Movie Review ~ I, Tonya


The Facts
:

Synopsis: Competitive ice skater Tonya Harding rises amongst the ranks at the U.S. Figure Skating Championships, but her future in the activity is thrown into doubt when her ex-husband intervenes.

Stars: Margot Robbie, Sebastian Stan, Allison Janney, Mckenna Grace, Bojana Novakovic, Julianne Nicholson, Bobby Cannavale, Paul Walter Hauser

Director: Craig Gillespie

Rated: R

Running Length: 120 minutes

Trailer Review: Here

TMMM Score: (7.5/10)

Review:  As I triple-axel my way ever closer to middle age, I’ve started to notice something all-together irritating.  Recently I’ve begun to see that movies based on real events have become less of an educational opportunity for me but more of a memory-jogging excursion into my teenage years.  Yes, I’m getting so old that I can actually remember where I was when Princess Diana died, when O.J. Simpson took that famous joyride in the white Bronco, and I definitely, 100% remember where I was during the 1994 Lillehammer Winter Olympics. Like most of America, I was glued to the tube watching not just the stunning athleticism on display but wondering how the drama of the previous months was going to play out.  We’ll get back to that because while ardent fans will remember who skated their way to the gold, silver, and bronze this is, after all, a spoiler-free blog and the events leading up to these Olympic games are the climax of I, Tonya.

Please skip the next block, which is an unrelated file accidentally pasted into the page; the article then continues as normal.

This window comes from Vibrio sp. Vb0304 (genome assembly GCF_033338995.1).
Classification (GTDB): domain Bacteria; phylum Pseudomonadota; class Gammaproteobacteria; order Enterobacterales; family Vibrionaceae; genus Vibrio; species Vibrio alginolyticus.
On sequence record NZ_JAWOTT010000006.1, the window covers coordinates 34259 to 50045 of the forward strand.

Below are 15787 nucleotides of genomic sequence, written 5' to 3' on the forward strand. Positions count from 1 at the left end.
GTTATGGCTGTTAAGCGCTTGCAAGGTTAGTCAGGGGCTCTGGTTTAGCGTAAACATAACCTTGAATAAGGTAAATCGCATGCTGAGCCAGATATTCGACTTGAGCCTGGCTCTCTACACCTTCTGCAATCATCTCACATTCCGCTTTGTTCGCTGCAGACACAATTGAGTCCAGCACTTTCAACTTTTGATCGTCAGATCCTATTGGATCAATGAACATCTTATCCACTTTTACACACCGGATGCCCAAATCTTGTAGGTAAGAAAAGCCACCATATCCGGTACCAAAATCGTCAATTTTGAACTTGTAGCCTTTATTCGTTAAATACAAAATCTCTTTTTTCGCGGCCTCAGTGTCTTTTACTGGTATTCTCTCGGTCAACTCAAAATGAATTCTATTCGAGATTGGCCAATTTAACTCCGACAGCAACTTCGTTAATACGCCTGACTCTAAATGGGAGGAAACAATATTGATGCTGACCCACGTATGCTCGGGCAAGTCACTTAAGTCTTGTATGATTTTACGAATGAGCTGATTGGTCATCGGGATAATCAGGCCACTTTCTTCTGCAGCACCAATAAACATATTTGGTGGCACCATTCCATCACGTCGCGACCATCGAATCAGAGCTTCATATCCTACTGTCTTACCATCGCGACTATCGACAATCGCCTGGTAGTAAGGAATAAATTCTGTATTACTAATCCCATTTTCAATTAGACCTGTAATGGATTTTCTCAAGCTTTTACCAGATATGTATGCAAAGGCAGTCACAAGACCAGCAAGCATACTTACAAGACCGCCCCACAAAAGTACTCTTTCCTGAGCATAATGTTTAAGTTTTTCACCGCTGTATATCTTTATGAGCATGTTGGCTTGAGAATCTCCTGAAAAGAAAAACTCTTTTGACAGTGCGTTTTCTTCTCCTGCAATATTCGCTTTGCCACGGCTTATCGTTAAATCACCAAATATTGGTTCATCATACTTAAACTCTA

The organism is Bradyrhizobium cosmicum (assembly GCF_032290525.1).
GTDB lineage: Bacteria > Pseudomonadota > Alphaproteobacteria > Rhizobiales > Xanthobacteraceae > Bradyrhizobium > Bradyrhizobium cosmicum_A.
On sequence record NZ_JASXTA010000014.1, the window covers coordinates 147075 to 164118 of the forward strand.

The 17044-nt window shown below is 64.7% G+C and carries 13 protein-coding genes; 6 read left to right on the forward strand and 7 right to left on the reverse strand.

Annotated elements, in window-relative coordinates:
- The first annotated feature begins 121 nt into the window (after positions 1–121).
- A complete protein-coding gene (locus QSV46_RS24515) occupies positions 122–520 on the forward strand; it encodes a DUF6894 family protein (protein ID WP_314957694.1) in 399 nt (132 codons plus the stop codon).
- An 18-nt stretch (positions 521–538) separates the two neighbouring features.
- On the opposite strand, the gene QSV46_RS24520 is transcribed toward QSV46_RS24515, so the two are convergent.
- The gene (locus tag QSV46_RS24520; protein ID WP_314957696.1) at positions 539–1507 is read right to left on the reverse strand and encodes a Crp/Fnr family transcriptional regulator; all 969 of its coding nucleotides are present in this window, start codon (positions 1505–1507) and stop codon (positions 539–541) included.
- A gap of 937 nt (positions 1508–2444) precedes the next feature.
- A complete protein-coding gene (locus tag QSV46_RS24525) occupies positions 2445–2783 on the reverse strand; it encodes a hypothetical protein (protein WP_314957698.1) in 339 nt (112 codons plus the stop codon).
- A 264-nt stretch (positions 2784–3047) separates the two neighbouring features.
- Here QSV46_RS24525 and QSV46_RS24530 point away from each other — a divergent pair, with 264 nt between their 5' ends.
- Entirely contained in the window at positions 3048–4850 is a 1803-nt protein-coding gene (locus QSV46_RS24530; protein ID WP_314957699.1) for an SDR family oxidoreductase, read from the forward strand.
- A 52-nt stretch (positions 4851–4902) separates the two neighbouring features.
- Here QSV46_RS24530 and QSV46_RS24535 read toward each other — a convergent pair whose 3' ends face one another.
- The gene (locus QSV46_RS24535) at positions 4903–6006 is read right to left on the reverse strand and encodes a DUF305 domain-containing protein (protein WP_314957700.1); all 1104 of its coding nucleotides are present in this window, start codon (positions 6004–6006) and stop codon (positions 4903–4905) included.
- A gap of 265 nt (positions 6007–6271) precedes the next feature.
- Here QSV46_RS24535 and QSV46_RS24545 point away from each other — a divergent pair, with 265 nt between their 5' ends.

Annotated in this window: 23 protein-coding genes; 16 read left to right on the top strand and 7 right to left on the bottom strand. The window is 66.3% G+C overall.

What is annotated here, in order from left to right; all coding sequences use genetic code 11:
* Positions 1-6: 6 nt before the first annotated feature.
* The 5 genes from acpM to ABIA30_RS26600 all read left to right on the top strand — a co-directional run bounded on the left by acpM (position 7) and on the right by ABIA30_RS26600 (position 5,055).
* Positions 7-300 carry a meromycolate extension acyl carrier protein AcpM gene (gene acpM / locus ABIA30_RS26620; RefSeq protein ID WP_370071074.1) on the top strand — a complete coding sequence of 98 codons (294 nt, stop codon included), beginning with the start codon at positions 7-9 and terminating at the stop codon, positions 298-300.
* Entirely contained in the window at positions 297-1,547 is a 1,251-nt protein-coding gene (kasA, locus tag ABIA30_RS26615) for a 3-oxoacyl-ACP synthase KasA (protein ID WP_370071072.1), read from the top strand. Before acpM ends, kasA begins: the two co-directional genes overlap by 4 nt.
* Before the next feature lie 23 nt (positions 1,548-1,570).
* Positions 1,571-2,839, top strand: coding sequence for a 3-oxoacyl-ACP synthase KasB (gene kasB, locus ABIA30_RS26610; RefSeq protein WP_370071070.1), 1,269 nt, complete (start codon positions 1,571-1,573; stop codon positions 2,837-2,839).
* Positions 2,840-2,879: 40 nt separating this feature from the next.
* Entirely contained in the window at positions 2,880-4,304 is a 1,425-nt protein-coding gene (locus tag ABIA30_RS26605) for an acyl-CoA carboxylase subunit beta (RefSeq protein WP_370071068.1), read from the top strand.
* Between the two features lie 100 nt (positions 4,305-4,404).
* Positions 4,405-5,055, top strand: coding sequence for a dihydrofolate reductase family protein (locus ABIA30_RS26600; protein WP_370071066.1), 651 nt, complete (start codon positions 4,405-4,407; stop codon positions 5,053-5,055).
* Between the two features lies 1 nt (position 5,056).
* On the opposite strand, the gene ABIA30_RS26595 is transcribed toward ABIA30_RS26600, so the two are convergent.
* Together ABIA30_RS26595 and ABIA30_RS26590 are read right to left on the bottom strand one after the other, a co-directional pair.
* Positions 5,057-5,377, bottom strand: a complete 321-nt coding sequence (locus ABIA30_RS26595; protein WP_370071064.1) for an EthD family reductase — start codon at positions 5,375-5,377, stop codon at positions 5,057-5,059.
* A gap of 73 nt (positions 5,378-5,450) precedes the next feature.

I’ll admit going into I, Tonya with a little prejudice not just toward its subject but also it’s star.  Over the years the name Tonya Harding was equated with the horrible attack on her colleague and competitor Nancy Kerrigan.  While the tabloids were busy painting Harding as an evil conspirator, the makers of I, Tonya (including star and executive producer Margot Robbie) are more interested in showing the genesis of the famed figure skater, her struggle to the top, and her mighty (and maybe ultimately unjustified) fall from grace.